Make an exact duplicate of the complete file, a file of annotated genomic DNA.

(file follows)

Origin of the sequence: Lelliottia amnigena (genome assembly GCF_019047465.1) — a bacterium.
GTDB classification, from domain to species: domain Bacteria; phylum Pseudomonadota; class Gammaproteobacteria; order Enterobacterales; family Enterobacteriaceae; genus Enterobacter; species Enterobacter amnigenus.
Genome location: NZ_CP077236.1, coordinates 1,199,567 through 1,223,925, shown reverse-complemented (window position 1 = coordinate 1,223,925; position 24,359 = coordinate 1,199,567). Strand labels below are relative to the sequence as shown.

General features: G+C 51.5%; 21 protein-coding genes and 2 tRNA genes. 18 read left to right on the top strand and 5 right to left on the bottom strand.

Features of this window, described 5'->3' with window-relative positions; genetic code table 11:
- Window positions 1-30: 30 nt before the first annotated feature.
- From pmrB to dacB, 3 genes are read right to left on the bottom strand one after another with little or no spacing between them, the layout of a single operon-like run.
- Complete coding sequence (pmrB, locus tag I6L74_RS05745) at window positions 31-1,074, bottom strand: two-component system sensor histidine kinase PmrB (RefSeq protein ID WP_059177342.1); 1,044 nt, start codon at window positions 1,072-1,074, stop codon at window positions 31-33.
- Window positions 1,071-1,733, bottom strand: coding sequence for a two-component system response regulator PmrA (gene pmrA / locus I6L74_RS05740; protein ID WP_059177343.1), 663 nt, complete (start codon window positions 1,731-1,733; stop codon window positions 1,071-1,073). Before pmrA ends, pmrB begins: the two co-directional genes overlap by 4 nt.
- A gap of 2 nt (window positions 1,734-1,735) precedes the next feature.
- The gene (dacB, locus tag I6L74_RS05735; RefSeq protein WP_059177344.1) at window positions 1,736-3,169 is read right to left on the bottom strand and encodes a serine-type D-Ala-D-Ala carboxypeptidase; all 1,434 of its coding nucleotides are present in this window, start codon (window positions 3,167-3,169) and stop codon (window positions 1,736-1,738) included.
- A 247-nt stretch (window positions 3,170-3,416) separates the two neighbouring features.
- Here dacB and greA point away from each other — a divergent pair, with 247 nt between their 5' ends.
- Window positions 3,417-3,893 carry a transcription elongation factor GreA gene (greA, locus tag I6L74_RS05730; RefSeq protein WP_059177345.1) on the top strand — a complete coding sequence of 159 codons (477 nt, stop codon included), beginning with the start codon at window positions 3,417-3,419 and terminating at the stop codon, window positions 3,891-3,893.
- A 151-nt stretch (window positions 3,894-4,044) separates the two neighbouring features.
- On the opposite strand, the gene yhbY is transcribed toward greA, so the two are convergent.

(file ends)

Origin of the sequence: Lelliottia amnigena (genome assembly GCF_019047465.1) — a bacterium.
GTDB classification, from domain to species: domain Bacteria; phylum Pseudomonadota; class Gammaproteobacteria; order Enterobacterales; family Enterobacteriaceae; genus Enterobacter; species Enterobacter amnigenus.
Genome location: NZ_CP077236.1, coordinates 1,199,567 through 1,223,925, shown reverse-complemented (window position 1 = coordinate 1,223,925; position 24,359 = coordinate 1,199,567). Strand labels below are relative to the sequence as shown.

General features: G+C 51.5%; 21 protein-coding genes and 2 tRNA genes. 18 read left to right on the top strand and 5 right to left on the bottom strand.

Features of this window, described 5'->3' with window-relative positions; genetic code table 11:
- Window positions 1-30: 30 nt before the first annotated feature.
- From pmrB to dacB, 3 genes are read right to left on the bottom strand one after another with little or no spacing between them, the layout of a single operon-like run.
- Complete coding sequence (pmrB, locus tag I6L74_RS05745) at window positions 31-1,074, bottom strand: two-component system sensor histidine kinase PmrB (RefSeq protein ID WP_059177342.1); 1,044 nt, start codon at window positions 1,072-1,074, stop codon at window positions 31-33.
- Window positions 1,071-1,733, bottom strand: coding sequence for a two-component system response regulator PmrA (gene pmrA / locus I6L74_RS05740; protein ID WP_059177343.1), 663 nt, complete (start codon window positions 1,731-1,733; stop codon window positions 1,071-1,073). Before pmrA ends, pmrB begins: the two co-directional genes overlap by 4 nt.
- A gap of 2 nt (window positions 1,734-1,735) precedes the next feature.
- The gene (dacB, locus tag I6L74_RS05735; RefSeq protein WP_059177344.1) at window positions 1,736-3,169 is read right to left on the bottom strand and encodes a serine-type D-Ala-D-Ala carboxypeptidase; all 1,434 of its coding nucleotides are present in this window, start codon (window positions 3,167-3,169) and stop codon (window positions 1,736-1,738) included.
- A 247-nt stretch (window positions 3,170-3,416) separates the two neighbouring features.
- Here dacB and greA point away from each other — a divergent pair, with 247 nt between their 5' ends.
- Window positions 3,417-3,893 carry a transcription elongation factor GreA gene (greA, locus tag I6L74_RS05730; RefSeq protein WP_059177345.1) on the top strand — a complete coding sequence of 159 codons (477 nt, stop codon included), beginning with the start codon at window positions 3,417-3,419 and terminating at the stop codon, window positions 3,891-3,893.
- A 151-nt stretch (window positions 3,894-4,044) separates the two neighbouring features.
- On the opposite strand, the gene yhbY is transcribed toward greA, so the two are convergent.